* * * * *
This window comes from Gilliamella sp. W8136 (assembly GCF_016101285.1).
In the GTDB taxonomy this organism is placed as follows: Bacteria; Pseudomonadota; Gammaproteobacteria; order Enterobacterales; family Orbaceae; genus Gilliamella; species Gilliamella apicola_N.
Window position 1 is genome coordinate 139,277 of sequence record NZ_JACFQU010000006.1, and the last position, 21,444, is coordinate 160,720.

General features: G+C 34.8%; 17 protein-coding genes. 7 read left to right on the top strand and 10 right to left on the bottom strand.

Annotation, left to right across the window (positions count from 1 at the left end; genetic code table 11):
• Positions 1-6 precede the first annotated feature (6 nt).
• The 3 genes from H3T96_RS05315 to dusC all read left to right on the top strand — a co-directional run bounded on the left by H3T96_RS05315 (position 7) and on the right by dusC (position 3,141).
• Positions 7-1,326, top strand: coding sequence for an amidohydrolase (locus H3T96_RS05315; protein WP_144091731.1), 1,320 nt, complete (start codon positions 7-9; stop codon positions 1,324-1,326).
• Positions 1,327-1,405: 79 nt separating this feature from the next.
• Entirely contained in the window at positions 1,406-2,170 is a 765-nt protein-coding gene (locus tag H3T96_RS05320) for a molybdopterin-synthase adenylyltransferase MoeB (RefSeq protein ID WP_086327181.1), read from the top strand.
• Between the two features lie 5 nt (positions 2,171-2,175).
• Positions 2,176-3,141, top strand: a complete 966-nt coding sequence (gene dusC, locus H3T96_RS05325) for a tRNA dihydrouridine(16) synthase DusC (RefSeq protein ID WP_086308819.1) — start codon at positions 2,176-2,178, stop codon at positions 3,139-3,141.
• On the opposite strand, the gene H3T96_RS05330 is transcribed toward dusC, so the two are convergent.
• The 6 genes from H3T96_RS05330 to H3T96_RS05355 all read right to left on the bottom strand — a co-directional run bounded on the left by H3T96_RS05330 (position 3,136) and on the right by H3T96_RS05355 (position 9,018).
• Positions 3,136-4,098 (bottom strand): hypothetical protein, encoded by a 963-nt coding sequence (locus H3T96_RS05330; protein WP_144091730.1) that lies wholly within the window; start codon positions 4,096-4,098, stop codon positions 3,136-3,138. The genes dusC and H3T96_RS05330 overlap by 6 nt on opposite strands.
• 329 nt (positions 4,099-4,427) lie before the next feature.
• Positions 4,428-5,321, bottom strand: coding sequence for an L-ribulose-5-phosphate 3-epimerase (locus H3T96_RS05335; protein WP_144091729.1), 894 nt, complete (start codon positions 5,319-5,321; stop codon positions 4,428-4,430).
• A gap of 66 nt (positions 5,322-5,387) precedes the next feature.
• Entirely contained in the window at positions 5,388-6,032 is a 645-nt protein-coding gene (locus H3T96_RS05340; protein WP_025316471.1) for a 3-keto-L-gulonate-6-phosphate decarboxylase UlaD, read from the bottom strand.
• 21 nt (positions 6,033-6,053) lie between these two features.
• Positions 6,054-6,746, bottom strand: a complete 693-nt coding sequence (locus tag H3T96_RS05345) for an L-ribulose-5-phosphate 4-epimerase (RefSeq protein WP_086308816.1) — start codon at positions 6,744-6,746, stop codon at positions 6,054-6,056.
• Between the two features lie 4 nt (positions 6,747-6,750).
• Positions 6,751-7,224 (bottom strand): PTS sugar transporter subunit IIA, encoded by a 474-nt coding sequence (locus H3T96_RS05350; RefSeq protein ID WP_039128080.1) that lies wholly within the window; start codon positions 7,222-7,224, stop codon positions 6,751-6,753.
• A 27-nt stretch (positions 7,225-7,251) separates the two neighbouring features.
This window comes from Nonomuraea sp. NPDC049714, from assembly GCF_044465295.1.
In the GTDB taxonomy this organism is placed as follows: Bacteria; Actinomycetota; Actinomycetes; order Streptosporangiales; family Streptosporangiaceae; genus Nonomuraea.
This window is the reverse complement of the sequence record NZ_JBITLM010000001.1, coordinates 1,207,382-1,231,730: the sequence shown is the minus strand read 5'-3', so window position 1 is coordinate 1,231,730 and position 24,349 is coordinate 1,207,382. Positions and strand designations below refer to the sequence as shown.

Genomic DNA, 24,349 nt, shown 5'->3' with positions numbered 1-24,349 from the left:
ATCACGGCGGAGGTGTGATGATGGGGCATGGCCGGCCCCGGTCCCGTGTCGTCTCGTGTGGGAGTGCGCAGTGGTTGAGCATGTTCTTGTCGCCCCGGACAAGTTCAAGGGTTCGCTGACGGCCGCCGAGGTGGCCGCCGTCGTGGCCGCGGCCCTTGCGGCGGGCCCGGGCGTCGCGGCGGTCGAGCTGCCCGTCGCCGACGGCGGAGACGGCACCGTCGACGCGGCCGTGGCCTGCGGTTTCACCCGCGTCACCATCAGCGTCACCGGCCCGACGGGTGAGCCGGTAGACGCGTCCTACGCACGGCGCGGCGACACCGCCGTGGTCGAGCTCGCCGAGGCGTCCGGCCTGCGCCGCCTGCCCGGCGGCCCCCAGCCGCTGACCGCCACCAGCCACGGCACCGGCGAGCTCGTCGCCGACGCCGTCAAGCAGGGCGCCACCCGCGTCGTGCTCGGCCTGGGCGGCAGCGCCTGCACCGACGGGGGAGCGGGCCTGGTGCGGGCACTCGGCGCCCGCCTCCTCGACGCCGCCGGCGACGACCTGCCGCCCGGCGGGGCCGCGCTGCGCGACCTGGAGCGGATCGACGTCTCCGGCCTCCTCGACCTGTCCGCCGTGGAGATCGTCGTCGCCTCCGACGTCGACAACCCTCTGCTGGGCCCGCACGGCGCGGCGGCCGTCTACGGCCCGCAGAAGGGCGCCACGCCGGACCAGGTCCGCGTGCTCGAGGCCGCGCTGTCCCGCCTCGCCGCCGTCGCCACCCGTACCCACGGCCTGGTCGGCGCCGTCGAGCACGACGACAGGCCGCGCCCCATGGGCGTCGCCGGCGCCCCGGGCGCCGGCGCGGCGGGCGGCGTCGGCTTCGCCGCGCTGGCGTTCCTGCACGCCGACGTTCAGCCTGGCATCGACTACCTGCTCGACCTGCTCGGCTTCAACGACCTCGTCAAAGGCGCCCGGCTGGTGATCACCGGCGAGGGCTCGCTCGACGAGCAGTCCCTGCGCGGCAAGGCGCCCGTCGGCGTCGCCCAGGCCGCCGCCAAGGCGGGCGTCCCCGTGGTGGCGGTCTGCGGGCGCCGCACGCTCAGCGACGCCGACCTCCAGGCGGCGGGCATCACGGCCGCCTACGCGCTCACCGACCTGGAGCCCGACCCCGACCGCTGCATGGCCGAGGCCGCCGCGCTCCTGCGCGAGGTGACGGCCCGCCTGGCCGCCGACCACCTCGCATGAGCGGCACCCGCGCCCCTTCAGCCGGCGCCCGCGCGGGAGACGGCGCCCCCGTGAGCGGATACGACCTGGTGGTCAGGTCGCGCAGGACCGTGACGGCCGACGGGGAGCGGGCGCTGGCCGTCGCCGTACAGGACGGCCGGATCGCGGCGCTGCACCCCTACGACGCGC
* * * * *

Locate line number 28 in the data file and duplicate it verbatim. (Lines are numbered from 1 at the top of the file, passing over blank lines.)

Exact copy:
Genomic DNA, 24,349 nt, shown 5'->3' with positions numbered 1-24,349 from the left: